EU finance ministers seek ways to fight tax evasion
VILNIUS/Lithuania - The Associated Press
Germany Finance Minister Wolfgang Schaeuble (R) and the President of the Deutsche Bundesbank Jens Weidmann speak at a meeting in Vilnius.European Union finance ministers discussed ways to strengthen the bloc’s fight against tax fraud on Sept. 14 and sought to downplay concerns over disagreements on crucial banking sector reforms.
EU officials say tax fraud and firms’ aggressive cross-border tax avoidance schemes cost the 28-nation bloc’s governments an estimated 1 trillion euros ($1.3 trillion) a year, which could provide precious new revenues at a time of sluggish growth and belt-tightening across Europe.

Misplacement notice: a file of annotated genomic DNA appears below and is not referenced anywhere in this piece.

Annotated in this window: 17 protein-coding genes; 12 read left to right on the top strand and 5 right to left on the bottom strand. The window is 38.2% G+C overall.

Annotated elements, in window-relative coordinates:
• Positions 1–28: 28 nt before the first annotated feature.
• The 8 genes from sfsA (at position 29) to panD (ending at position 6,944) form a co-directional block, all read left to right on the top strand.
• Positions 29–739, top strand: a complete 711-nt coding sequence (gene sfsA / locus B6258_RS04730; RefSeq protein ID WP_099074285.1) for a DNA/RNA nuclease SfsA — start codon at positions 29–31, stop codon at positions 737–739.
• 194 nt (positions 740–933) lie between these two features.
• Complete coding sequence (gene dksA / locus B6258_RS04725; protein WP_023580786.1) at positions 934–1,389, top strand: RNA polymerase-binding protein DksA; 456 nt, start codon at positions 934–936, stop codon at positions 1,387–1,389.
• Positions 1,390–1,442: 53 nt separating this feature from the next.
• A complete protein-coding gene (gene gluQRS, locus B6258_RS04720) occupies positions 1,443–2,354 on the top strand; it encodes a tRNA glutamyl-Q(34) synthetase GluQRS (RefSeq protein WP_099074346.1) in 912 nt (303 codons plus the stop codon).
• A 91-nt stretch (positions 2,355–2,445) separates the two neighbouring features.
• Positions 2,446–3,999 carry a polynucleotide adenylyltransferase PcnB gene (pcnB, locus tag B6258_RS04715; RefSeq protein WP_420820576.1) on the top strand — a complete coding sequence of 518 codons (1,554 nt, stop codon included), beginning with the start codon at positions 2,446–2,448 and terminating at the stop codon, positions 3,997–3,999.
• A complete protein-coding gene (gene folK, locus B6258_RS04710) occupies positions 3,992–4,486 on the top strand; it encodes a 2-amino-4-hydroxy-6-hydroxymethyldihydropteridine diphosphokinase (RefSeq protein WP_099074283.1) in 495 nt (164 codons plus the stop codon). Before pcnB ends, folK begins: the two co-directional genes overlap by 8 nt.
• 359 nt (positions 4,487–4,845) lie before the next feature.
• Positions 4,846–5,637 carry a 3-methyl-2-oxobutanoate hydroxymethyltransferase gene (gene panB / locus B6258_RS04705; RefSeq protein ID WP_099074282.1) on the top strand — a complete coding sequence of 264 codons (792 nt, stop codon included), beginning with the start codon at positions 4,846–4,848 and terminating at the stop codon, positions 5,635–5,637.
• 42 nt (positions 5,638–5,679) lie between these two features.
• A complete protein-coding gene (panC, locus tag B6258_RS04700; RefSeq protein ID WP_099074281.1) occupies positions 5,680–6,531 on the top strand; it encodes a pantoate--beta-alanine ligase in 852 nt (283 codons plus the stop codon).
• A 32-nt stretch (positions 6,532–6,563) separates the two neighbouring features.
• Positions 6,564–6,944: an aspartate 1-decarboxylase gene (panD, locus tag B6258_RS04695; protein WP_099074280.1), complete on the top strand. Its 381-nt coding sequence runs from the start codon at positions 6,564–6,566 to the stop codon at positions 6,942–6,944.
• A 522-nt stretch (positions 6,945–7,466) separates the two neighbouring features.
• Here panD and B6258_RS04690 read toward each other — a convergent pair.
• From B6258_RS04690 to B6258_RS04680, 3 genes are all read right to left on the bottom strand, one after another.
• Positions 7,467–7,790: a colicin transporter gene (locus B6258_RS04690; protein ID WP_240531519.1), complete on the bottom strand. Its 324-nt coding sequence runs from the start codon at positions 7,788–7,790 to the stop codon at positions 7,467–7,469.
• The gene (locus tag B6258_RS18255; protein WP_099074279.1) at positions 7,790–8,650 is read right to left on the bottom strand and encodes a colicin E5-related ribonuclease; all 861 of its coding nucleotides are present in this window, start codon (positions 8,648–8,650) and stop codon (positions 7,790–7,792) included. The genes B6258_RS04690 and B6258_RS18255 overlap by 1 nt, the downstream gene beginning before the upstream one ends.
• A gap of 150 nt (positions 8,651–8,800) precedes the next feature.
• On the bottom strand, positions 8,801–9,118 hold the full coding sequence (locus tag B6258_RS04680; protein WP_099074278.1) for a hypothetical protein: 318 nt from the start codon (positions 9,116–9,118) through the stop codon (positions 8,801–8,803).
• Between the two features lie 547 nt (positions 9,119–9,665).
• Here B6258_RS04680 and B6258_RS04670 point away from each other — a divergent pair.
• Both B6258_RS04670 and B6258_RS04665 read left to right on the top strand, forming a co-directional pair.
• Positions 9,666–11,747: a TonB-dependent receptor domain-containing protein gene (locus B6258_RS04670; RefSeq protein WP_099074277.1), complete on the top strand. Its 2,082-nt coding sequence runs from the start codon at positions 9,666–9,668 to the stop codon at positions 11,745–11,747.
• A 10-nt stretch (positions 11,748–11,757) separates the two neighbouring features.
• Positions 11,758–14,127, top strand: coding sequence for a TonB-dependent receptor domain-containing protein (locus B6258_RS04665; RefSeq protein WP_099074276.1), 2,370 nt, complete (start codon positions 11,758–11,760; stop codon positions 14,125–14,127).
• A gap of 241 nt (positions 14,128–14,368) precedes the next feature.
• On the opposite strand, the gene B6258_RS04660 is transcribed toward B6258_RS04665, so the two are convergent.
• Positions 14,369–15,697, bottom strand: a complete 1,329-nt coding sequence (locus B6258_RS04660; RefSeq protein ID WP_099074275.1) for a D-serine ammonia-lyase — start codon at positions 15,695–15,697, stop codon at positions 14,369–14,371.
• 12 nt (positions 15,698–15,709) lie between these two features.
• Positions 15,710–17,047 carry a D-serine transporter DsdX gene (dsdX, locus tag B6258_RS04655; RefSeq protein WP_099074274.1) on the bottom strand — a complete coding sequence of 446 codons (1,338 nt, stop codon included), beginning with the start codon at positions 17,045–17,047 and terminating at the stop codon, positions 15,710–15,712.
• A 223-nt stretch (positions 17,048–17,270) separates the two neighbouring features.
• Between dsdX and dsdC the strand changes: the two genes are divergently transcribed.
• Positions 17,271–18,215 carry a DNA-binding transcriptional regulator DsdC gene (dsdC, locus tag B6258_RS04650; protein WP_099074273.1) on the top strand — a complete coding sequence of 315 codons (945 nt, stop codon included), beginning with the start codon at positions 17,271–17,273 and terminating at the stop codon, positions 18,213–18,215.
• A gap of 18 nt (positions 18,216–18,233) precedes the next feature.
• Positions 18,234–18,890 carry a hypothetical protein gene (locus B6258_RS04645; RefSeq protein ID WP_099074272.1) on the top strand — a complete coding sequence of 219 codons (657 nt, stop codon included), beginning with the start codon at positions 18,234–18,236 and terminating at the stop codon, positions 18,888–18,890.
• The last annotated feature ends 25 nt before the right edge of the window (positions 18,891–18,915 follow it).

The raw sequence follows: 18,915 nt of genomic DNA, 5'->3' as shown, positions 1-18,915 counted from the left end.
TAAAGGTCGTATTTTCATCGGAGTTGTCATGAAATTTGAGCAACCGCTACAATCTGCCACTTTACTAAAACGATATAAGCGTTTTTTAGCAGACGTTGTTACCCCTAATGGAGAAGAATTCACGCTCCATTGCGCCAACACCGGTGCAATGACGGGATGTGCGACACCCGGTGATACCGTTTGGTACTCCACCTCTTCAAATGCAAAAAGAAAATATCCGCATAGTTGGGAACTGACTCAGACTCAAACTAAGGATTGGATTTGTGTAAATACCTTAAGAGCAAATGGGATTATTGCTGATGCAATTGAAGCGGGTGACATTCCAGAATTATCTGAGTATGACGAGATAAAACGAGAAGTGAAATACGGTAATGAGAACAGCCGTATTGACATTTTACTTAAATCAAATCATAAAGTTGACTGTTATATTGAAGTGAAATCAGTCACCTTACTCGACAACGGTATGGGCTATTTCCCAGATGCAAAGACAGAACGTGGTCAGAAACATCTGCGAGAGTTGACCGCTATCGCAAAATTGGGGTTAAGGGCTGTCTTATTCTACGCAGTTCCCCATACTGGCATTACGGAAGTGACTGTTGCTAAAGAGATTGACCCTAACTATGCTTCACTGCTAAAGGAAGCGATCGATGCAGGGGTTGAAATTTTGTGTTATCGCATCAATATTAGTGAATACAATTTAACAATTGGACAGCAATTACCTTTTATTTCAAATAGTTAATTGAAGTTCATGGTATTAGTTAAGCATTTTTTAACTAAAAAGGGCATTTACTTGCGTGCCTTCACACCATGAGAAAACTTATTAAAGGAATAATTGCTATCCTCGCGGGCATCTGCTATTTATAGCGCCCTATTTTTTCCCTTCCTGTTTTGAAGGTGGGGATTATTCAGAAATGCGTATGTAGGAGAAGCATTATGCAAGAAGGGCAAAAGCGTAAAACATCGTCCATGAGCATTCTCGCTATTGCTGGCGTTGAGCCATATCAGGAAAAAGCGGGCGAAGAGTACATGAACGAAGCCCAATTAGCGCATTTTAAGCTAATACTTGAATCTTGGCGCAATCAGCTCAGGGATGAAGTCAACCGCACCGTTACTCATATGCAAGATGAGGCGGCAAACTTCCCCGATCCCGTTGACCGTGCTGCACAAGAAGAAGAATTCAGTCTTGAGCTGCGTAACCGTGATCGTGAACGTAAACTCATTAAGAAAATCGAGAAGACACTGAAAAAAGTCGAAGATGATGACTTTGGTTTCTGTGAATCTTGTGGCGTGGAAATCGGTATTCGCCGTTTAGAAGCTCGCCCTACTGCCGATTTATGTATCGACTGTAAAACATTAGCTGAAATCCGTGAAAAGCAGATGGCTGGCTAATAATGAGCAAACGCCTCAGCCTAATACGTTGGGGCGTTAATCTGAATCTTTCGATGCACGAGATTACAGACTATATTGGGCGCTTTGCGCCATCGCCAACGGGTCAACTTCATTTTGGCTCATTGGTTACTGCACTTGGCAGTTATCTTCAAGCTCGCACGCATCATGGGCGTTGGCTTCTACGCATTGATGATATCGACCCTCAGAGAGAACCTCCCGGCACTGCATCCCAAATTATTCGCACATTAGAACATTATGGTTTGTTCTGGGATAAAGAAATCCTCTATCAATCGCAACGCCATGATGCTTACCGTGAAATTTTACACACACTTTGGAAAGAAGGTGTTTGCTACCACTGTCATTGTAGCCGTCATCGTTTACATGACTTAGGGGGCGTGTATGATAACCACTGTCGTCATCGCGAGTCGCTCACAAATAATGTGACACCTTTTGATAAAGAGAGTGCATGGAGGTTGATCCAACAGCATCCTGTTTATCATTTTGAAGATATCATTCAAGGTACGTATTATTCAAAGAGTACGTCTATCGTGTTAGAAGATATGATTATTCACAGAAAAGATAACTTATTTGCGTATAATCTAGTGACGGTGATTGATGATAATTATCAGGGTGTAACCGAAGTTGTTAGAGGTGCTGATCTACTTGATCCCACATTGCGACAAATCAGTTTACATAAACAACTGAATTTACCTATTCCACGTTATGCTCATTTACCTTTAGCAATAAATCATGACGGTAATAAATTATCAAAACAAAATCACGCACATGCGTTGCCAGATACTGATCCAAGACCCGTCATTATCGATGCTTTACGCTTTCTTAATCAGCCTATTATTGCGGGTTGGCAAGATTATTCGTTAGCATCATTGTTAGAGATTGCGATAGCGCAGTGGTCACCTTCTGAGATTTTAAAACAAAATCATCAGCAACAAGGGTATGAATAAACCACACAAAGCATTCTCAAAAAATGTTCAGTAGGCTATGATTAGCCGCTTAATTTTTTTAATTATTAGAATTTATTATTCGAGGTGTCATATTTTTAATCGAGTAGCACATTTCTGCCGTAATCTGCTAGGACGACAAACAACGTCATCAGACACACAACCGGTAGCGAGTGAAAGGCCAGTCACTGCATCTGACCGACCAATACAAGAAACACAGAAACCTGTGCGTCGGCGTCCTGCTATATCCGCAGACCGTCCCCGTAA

The finance ministers also discussed the issue with OECD chief Angel Gurria, following up on plans to increase taxation of multinational companies announced earlier this month at a meeting of the world’s 20 leading economies.
However, the ministers’ second day of talks was overshadowed by a rift over the completion of the bloc’s planned banking union that emerged on Sept. 13. “So far there have been cannon shots going back and forth, but there hasn’t actually been a debate on how it could be solved,” Dutch Finance Minister Jeroen Dijsselbloem said.
Dijsselbloem, who also chairs the meetings of finance ministers from the 17-nation eurozone, said there will be “interesting debates over the next couple of months” but he voiced confidence that a compromise will be reached by December.
Failure to agree could delay the project by more than a year because of upcoming elections to the European Parliament in May and the departure next fall of the current EU Commission, the bloc’s executive arm.
The euro countries have already agreed to set up a centralized bank oversight to be anchored with the ECB due to take effect next year.